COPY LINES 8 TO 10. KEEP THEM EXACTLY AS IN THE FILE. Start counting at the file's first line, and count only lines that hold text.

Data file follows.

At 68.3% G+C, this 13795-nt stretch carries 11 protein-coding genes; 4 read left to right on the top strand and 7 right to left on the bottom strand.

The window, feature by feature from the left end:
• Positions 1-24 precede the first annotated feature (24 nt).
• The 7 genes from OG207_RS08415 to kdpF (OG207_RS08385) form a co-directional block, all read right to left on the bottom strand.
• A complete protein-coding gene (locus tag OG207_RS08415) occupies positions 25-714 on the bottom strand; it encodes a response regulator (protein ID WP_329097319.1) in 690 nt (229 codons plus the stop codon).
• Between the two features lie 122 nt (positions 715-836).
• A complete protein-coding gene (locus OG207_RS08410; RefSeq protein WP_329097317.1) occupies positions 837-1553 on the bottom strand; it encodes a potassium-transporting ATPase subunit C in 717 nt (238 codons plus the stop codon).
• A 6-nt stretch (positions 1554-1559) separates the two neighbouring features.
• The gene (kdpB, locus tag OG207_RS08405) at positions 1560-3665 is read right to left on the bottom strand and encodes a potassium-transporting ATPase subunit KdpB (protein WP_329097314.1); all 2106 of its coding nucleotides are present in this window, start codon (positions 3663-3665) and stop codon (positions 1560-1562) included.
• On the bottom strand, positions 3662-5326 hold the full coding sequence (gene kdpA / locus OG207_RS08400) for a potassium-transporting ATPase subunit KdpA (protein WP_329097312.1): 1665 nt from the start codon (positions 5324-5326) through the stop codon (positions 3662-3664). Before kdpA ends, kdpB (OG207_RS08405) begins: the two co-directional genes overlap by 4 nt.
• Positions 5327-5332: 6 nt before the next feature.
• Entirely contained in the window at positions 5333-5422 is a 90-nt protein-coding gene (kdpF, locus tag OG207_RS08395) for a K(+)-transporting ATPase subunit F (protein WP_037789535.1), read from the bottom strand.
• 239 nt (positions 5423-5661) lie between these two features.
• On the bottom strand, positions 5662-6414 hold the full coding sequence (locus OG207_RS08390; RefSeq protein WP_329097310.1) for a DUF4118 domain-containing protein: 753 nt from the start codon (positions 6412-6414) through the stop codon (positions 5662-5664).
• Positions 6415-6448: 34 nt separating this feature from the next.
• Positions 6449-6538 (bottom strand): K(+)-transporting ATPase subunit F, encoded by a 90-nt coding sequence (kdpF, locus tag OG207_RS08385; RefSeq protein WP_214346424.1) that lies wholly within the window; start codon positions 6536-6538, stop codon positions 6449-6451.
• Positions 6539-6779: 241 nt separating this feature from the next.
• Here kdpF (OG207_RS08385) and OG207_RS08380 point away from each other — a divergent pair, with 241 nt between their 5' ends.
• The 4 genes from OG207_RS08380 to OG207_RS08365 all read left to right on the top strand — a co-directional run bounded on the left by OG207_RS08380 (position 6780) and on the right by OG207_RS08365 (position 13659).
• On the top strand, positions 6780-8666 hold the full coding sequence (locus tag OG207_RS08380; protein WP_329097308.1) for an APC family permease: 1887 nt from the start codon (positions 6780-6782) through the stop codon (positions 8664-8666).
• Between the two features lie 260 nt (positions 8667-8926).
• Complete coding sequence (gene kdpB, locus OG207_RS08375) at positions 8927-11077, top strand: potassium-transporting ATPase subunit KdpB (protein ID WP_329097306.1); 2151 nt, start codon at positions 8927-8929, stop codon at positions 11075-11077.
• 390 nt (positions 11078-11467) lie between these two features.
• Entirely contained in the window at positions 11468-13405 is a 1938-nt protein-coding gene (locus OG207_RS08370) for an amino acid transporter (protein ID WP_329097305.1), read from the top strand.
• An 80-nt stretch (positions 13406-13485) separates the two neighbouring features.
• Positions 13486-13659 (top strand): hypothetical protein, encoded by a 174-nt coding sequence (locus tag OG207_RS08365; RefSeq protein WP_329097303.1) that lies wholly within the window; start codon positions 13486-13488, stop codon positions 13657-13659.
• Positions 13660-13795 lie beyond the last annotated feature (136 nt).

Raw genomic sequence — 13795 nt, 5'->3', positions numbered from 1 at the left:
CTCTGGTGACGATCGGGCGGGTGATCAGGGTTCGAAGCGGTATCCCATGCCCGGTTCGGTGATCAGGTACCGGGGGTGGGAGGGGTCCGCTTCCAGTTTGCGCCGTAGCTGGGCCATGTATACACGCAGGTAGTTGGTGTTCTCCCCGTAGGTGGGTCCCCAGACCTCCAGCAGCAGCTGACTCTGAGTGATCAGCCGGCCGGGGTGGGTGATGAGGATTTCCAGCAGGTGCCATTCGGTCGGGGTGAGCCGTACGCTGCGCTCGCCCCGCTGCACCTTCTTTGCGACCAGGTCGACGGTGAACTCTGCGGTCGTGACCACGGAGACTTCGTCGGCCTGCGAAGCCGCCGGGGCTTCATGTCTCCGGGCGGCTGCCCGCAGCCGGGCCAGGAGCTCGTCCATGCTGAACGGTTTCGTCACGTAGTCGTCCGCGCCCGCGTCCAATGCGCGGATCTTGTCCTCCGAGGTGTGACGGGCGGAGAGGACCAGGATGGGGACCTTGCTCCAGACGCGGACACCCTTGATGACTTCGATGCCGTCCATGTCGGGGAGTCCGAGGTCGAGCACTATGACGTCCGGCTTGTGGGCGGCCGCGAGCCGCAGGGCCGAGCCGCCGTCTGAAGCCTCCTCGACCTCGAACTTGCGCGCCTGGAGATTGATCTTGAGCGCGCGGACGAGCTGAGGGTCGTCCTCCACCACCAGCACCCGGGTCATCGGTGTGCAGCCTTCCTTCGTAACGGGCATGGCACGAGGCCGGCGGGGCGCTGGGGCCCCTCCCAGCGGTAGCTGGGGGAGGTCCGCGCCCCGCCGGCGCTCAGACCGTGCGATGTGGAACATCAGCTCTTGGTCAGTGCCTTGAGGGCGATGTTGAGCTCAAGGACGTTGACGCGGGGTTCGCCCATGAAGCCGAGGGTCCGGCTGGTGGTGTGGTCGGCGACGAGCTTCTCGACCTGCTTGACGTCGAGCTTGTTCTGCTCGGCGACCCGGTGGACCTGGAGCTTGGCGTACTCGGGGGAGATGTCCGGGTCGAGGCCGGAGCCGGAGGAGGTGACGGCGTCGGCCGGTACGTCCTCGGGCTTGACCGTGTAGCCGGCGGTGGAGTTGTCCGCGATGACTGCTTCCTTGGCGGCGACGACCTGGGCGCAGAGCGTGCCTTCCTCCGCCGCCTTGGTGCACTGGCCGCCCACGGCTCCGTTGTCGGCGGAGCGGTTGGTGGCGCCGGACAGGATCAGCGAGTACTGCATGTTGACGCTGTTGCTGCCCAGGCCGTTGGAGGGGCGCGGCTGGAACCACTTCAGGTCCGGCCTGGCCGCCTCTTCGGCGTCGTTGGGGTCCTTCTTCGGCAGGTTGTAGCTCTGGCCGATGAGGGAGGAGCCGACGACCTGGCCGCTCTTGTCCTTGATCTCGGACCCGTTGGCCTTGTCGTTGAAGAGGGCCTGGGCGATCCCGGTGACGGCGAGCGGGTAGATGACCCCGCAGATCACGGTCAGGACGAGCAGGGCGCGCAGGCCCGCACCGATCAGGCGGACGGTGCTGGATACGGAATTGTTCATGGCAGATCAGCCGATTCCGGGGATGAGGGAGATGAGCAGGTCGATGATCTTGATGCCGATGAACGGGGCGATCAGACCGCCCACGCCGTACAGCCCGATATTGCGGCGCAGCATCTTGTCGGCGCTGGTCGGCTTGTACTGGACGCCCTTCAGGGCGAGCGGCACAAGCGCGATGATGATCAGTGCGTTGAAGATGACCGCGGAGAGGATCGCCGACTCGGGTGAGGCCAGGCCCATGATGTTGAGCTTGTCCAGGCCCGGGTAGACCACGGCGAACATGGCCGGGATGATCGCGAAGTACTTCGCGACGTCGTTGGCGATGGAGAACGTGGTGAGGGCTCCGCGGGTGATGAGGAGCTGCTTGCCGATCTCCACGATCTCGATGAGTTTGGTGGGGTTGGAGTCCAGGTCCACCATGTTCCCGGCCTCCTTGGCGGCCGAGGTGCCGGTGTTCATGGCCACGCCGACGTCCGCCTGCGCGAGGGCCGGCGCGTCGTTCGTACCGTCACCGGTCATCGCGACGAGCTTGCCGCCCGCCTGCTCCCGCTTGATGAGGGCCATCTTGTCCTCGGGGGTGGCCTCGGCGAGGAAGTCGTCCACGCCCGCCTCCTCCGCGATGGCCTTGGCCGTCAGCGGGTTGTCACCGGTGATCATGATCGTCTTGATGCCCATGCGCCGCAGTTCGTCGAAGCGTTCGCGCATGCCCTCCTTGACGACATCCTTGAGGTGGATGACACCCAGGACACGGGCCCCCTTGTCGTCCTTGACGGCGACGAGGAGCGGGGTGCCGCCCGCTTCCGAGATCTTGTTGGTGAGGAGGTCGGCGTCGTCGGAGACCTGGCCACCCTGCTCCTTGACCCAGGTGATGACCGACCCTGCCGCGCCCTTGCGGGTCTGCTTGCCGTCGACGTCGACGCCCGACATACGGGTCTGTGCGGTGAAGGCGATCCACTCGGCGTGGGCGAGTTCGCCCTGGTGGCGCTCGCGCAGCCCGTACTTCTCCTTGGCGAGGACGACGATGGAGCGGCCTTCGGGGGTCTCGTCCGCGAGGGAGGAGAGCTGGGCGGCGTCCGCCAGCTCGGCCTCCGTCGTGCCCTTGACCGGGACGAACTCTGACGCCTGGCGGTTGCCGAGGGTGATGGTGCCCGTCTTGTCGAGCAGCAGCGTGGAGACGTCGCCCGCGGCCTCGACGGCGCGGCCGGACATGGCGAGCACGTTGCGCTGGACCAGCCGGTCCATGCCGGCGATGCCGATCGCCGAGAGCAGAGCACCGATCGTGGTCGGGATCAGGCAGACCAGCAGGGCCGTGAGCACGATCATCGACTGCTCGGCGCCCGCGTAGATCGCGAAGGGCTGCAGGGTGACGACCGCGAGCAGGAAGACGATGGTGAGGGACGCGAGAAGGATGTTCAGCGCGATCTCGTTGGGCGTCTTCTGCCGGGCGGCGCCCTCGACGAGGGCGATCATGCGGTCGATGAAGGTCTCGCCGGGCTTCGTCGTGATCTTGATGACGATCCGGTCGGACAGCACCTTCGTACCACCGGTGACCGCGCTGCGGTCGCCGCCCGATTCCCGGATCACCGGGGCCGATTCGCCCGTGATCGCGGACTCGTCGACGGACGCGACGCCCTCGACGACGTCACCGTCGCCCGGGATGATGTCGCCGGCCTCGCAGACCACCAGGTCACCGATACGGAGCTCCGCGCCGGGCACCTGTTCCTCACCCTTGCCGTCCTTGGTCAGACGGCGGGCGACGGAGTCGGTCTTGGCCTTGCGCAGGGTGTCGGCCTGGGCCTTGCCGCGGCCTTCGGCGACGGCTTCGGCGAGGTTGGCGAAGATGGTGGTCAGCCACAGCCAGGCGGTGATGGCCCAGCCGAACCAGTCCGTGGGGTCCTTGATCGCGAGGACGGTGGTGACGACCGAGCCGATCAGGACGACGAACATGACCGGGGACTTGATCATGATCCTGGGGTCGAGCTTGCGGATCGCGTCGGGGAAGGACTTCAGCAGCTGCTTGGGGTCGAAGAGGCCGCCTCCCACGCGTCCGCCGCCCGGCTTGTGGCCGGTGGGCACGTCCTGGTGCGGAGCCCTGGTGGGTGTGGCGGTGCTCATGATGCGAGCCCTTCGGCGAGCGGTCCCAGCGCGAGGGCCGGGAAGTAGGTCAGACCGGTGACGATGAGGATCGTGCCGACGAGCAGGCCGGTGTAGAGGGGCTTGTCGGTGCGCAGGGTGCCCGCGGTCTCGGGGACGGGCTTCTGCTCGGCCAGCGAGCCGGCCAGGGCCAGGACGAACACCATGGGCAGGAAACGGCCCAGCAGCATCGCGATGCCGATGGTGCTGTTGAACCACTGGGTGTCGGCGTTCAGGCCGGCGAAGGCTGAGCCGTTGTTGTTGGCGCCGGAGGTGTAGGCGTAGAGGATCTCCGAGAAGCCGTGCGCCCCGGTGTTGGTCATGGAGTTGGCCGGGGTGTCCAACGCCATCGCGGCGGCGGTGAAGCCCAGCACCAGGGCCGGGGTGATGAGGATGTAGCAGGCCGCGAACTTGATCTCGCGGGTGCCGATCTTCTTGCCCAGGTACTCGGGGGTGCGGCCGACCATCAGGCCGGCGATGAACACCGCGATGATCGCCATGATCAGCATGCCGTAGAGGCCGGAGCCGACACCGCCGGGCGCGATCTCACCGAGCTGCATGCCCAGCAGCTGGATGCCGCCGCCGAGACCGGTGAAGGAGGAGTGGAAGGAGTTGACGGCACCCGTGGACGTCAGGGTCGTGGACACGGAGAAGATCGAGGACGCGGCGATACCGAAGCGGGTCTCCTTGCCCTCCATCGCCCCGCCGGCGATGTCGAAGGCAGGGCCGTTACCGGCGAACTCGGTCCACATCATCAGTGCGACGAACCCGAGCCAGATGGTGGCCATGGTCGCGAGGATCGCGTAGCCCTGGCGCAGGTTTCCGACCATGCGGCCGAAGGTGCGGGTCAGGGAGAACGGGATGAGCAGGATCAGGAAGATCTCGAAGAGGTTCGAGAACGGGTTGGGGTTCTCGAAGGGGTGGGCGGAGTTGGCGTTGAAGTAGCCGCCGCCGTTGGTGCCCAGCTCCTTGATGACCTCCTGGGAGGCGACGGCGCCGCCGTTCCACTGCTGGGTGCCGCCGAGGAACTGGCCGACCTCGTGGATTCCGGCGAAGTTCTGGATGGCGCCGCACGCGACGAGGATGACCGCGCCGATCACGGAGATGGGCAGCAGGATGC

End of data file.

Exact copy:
• A 6-nt stretch (positions 1554-1559) separates the two neighbouring features.
• The gene (kdpB, locus tag OG207_RS08405) at positions 1560-3665 is read right to left on the bottom strand and encodes a potassium-transporting ATPase subunit KdpB (protein WP_329097314.1); all 2106 of its coding nucleotides are present in this window, start codon (positions 3663-3665) and stop codon (positions 1560-1562) included.
• On the bottom strand, positions 3662-5326 hold the full coding sequence (gene kdpA / locus OG207_RS08400) for a potassium-transporting ATPase subunit KdpA (protein WP_329097312.1): 1665 nt from the start codon (positions 5324-5326) through the stop codon (positions 3662-3664). Before kdpA ends, kdpB (OG207_RS08405) begins: the two co-directional genes overlap by 4 nt.